Abstract: The main objective of the current study is to examine the impact of ownership structure on intellectual capital (IC) disclosures from a stakeholder theory perspective. The current study employs a disclosure index approach to examine the extent of structural and relational capital disclosures of Jordanian listed firms with data from 2012 to 2018. Ordinary least squares regression models for structural capital, relational capital, and overall IC disclosures are employed. The findings show a negative significant impact of management ownership on relational capital disclosures, a positive impact of foreign ownership on relational and overall IC disclosures, and a positive impact of institutional ownership on all three IC models. Hence, our study suggests that managers are not inclined to provide relational capital disclosures for the benefit of stakeholders. Moreover, it suggests that foreign investors require lower information asymmetry, which leads to measures being taken to enhance IC practices. We believe that our study adds knowledge to the current IC literature since it provides empirical evidence concerning knowledge-based IC disclosures in emerging markets such as Jordan.
    Keywords: intellectual capital; ownership structure; Jordan; developing countries; emerging markets.
    DOI: 10.1504/IJLIC.2021.10039936
  • Talent development towards an inclusive equitable society: a dearth of knowledge   Order a copy of this article
    by Maniam Kaliannan, Darshana Darmalinggam, Magiswary Dorasamy, Patricia Ordóñez De Pablos 
    Abstract: Most organisations adopt exclusive talent management practices. Only the selected few key employees are recognised as talent and given development opportunities with special reward packages to motivate and retain them within the organisation. This has left other employees especially those from lower-level management positions without talent development plans. In Malaysia, this group is known as B40 and most of them are young youth employees employed primarily in SMEs. The B40 group of employees are those with low household income and lack talent development opportunities. Relevant stakeholders should manage this B40 group to ensure provision to proper talent and career development plans. However, this can be challenging given the limited knowledge on inclusive talent development. Thus, this paper seeks to address the dearth of knowledge on inclusive talent development, a key talent management tool within the context of Malaysia’s B40 group towards attaining an inclusive equitable society.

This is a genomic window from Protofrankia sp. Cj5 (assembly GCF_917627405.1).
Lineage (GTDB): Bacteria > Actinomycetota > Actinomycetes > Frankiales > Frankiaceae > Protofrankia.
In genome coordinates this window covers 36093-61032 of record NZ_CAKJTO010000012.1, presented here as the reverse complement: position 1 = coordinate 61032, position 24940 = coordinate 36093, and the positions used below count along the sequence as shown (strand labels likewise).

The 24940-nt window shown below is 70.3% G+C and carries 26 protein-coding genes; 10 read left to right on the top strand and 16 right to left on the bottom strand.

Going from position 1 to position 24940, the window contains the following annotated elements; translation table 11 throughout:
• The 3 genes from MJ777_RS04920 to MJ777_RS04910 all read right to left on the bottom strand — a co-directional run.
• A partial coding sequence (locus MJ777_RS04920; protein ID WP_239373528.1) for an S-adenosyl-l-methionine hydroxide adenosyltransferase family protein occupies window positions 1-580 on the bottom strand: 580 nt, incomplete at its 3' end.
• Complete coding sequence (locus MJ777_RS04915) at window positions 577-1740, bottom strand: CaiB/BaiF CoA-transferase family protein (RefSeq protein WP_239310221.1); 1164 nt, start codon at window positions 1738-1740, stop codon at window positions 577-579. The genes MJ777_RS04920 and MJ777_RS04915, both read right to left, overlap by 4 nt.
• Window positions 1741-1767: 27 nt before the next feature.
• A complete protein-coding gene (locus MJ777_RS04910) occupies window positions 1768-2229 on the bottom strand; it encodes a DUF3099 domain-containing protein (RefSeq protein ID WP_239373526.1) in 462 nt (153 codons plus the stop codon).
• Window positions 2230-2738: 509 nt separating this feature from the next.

Keywords: talent development; inclusiveness; equitable society; dearth of knowledge; talent management.
    DOI: 10.1504/IJLIC.2021.10039938
  • Effect of intellectual capital on the business performance of SMEs in Malaysia   Order a copy of this article
    by Muhammad Khalique, Mohd Rafi Bin Yaacob, Muhammad Khalilur Rahman, Adams Adeiza 
    Abstract: The research intended to investigate the effect of intellectual capital on the business performance of SMEs functioning in Penang Malaysia. The data were gathered through structured questionnaire survey forms. Participants for this study were selected through purposive sampling technique. In this study, 154 individuals were involved to test the six proposed research hypotheses. Multiple regression was used to examine the proposed research prepositions. The empirical findings expressed that four research hypotheses were supported and two hypotheses were not supported. The findings of this study reported that IC is very important for the success of SMEs. This study will provides awareness to SMEs to identify and capitalise their intellectual capital to get competitive advantages. This study will also provide guidelines to the policy makers. This study offers new avenues for future investigators to conduct their studies in various sectors to examine the impact of intellectual capital on performance of SMEs.
    Keywords: intellectual capital; hotel industry; digital economy; business performance; small and medium enterprises; SMEs; Malaysia.
    DOI: 10.1504/IJLIC.2021.10040178
  • Transformational leadership and employee retention: a moderated mediation model of intrinsic motivation and perceived organisational support   Order a copy of this article
    by Chhavi Krishna, Rajesh Kumar Upadhyay, Khaliq Rehman Ansari, Veeralakshmi Babu